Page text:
Published 01 September 2005
Published 01 June 2020
A survey of current issues, events and projects with respect to women's art from around Australia.
Fountain installation by Derek Kreckler
Experimental Art Foundation
Adelaide South Australia
2-24 December 1993 and 11-23 January 1994
Published March 1994
Presentation and artist statement by contemporary female art practitioners. Women looking as feminist, feminine, female, femme, feminal. Artists featured: Frances Joseph, Angela Stewart, Maryanne Coutts, Noela Hjorth, Jill Kempson, Maria Kuczynska, Rosslynd Piggott, Eugenia Raskopoulos, C. Moore Hardy, Alex Macfadyen, Janet Neilson, Deborah Paauwe, Virginia Barratt, Linda Dement, Susie Hansen, Janina Green, Joy Smith, Madeleine Winch, Kathie Muir, Libby Round, Pam Johnston, Merryn Eirth, Dee Jones, Di Barrett, Frances Phoenix and Ella Dreyfus.
Some reflections on a paper entitled the Horror of the Gaze. Art criticism is, perhaps, an art form and not expected primarily to make sense. There is no consensus about what art is, but we do seem to share an urge to understand what critics say about it.
Craig Andrae Miscellaneous Remarks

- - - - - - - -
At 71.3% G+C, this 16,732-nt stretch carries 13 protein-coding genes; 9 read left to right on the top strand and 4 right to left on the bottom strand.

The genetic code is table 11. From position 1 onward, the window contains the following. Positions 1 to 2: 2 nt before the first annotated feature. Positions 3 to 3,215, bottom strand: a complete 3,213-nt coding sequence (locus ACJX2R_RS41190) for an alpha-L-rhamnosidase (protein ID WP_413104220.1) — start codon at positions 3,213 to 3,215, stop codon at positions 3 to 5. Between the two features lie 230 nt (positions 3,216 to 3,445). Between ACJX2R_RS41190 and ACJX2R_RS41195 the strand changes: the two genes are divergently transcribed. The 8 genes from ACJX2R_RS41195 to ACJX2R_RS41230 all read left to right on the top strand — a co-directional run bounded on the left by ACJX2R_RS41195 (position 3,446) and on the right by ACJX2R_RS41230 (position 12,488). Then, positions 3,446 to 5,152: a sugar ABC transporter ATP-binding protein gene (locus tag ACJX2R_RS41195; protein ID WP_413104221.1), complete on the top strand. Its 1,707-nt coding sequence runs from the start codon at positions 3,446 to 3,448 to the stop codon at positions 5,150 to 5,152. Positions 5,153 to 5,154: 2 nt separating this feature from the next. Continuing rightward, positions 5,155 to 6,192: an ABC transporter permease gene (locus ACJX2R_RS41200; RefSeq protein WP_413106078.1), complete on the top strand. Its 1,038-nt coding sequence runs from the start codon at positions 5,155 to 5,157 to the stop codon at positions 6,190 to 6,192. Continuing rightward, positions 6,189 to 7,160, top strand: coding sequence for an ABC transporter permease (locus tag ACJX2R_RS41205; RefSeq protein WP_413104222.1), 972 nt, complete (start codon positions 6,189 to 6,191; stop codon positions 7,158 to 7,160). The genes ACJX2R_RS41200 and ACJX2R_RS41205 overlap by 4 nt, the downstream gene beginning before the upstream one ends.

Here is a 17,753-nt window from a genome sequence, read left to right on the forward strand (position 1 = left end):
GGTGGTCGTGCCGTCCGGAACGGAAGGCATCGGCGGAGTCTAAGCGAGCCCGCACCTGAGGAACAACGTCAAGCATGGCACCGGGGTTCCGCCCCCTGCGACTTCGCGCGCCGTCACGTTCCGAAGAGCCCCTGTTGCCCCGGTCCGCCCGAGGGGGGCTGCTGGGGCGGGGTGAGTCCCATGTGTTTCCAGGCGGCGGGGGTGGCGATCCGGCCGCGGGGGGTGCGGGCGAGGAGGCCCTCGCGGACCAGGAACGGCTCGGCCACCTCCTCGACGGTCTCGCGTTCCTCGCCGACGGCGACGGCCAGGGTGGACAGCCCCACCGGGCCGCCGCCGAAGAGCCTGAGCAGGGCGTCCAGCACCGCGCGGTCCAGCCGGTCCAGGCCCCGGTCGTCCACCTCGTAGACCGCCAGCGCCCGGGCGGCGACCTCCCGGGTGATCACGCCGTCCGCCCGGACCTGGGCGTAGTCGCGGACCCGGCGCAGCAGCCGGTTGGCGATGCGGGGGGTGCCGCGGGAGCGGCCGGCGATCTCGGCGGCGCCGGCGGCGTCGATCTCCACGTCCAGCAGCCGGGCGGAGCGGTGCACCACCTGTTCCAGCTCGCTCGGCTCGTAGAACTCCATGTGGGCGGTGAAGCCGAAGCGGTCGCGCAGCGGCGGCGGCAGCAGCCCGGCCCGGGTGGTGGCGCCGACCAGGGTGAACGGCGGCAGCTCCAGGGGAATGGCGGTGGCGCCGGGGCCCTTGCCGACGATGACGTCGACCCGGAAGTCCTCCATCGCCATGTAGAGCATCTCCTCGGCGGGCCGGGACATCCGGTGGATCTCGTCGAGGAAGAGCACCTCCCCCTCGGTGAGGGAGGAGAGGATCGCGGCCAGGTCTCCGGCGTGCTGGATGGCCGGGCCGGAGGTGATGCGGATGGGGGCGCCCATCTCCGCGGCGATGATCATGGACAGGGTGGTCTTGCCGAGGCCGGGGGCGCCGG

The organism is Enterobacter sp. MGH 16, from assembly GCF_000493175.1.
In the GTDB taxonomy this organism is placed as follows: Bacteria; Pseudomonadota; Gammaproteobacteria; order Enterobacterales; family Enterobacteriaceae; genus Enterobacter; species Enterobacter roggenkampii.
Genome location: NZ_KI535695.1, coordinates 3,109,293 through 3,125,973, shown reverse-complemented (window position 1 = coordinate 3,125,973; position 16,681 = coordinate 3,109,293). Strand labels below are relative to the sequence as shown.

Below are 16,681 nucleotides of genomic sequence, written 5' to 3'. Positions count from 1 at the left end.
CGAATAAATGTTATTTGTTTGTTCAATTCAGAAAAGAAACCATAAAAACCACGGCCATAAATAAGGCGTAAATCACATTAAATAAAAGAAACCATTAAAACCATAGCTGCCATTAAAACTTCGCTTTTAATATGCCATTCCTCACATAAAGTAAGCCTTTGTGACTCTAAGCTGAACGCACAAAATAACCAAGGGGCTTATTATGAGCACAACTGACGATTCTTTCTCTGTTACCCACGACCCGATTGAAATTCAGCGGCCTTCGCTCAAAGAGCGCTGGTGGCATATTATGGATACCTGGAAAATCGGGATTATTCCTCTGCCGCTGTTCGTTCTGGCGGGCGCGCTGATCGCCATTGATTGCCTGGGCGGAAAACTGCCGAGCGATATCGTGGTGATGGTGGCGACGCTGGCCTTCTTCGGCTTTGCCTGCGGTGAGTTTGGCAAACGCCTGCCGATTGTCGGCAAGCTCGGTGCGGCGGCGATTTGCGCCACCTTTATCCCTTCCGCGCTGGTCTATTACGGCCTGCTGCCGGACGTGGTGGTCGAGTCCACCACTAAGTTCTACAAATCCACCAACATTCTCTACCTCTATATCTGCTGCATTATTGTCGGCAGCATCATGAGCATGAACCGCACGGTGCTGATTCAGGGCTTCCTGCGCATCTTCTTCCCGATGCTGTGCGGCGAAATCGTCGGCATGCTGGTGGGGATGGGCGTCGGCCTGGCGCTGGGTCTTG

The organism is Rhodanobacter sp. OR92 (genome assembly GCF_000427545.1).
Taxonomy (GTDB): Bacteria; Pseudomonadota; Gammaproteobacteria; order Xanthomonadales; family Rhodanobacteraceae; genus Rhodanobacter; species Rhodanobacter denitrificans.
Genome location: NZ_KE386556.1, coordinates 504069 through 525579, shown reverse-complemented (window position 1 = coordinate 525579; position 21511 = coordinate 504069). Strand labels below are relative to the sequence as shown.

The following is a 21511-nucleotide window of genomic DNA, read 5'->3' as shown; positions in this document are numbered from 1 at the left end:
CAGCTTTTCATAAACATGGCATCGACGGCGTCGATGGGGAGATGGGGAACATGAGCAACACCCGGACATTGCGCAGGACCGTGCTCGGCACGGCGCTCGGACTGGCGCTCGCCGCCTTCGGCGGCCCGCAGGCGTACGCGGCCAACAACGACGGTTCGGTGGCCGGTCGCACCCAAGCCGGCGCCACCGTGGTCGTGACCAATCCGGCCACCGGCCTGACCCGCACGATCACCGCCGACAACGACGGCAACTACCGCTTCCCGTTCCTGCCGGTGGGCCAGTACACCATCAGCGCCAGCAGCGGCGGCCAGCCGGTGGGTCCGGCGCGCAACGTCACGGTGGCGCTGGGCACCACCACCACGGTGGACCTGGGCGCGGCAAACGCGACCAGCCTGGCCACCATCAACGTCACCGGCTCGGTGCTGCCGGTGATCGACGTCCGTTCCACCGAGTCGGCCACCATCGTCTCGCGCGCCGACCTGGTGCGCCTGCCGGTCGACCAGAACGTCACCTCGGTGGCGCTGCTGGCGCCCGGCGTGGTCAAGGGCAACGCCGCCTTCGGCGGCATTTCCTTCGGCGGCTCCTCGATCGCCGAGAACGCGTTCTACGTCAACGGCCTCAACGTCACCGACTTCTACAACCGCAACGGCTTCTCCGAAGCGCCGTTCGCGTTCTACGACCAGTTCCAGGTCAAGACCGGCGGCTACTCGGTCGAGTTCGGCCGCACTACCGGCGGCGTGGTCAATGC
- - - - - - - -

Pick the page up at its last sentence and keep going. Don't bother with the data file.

Contemporary Art Centre
Adelaide, South Australia
3 September - 3 October 1993
Black leather, blood, piercing and tattooing, glamourised dominance and submission should be approached with political discernment and discrimination.
The Women's Art Register contains a public access slide library of 20,000 slides, 14,000 information folders representing (as at 1994) 2,400 Australian based women artists.
Looks at the work of three Queensland artists working in different ways with computers.
Looks at the art practice of 5 Western Australian women artists: Helen Taylor, Alison Rowley, Moira Doropoulos, Michelle Elliot and Linda Banazis.
During the past 8 years or so there have been two distinctive strands of activity which women artists have pursued in Aotearoa/New Zealand. Both are concerned with questions of identity. Artists Fiona Pardington, Emily Karaka, Shona Davies, Christine Webster and Robyn Kahukiwa.
Dick Bett Gallery, Hobart, Tasmania
Examination of the art practice of Nola Farman.
Book review: Sight Lines Women's art and Feminist Perspectives in Australia Sandy Kirby Craftsman House Sydney 1992 RRP $75